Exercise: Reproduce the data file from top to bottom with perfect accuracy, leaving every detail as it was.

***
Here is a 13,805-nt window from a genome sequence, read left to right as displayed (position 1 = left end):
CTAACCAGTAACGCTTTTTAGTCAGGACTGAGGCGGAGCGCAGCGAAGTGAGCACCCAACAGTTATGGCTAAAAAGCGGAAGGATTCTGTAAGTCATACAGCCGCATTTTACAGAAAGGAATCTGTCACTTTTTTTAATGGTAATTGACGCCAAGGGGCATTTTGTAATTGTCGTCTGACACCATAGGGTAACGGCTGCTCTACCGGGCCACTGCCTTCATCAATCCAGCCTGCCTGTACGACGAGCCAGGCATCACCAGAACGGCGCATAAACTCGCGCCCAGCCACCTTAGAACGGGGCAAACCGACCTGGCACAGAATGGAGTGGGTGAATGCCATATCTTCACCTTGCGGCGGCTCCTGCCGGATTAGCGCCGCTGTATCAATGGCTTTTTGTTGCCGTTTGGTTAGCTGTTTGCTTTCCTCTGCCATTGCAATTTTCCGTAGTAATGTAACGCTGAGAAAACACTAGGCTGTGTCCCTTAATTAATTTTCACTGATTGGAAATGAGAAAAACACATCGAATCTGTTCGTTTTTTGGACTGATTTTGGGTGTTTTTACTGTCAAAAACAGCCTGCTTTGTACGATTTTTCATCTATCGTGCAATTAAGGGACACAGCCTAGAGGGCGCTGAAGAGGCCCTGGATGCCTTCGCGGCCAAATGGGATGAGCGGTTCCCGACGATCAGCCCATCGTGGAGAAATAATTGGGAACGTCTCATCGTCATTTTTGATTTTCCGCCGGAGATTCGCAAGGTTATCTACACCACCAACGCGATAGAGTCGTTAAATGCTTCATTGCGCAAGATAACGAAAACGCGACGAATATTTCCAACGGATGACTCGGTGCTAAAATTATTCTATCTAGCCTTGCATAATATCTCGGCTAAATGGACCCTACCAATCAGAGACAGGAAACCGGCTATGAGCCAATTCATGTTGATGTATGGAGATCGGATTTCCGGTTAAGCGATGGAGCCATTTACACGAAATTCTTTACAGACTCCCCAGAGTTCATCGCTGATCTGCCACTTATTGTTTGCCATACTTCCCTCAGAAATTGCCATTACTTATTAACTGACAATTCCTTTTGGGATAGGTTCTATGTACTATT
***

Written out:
Here is a 13,805-nt window from a genome sequence, read left to right as displayed (position 1 = left end):
CTAACCAGTAACGCTTTTTAGTCAGGACTGAGGCGGAGCGCAGCGAAGTGAGCACCCAACAGTTATGGCTAAAAAGCGGAAGGATTCTGTAAGTCATACAGCCGCATTTTACAGAAAGGAATCTGTCACTTTTTTTAATGGTAATTGACGCCAAGGGGCATTTTGTAATTGTCGTCTGACACCATAGGGTAACGGCTGCTCTACCGGGCCACTGCCTTCATCAATCCAGCCTGCCTGTACGACGAGCCAGGCATCACCAGAACGGCGCATAAACTCGCGCCCAGCCACCTTAGAACGGGGCAAACCGACCTGGCACAGAATGGAGTGGGTGAATGCCATATCTTCACCTTGCGGCGGCTCCTGCCGGATTAGCGCCGCTGTATCAATGGCTTTTTGTTGCCGTTTGGTTAGCTGTTTGCTTTCCTCTGCCATTGCAATTTTCCGTAGTAATGTAACGCTGAGAAAACACTAGGCTGTGTCCCTTAATTAATTTTCACTGATTGGAAATGAGAAAAACACATCGAATCTGTTCGTTTTTTGGACTGATTTTGGGTGTTTTTACTGTCAAAAACAGCCTGCTTTGTACGATTTTTCATCTATCGTGCAATTAAGGGACACAGCCTAGAGGGCGCTGAAGAGGCCCTGGATGCCTTCGCGGCCAAATGGGATGAGCGGTTCCCGACGATCAGCCCATCGTGGAGAAATAATTGGGAACGTCTCATCGTCATTTTTGATTTTCCGCCGGAGATTCGCAAGGTTATCTACACCACCAACGCGATAGAGTCGTTAAATGCTTCATTGCGCAAGATAACGAAAACGCGACGAATATTTCCAACGGATGACTCGGTGCTAAAATTATTCTATCTAGCCTTGCATAATATCTCGGCTAAATGGACCCTACCAATCAGAGACAGGAAACCGGCTATGAGCCAATTCATGTTGATGTATGGAGATCGGATTTCCGGTTAAGCGATGGAGCCATTTACACGAAATTCTTTACAGACTCCCCAGAGTTCATCGCTGATCTGCCACTTATTGTTTGCCATACTTCCCTCAGAAATTGCCATTACTTATTAACTGACAATTCCTTTTGGGATAGGTTCTATGTACTATT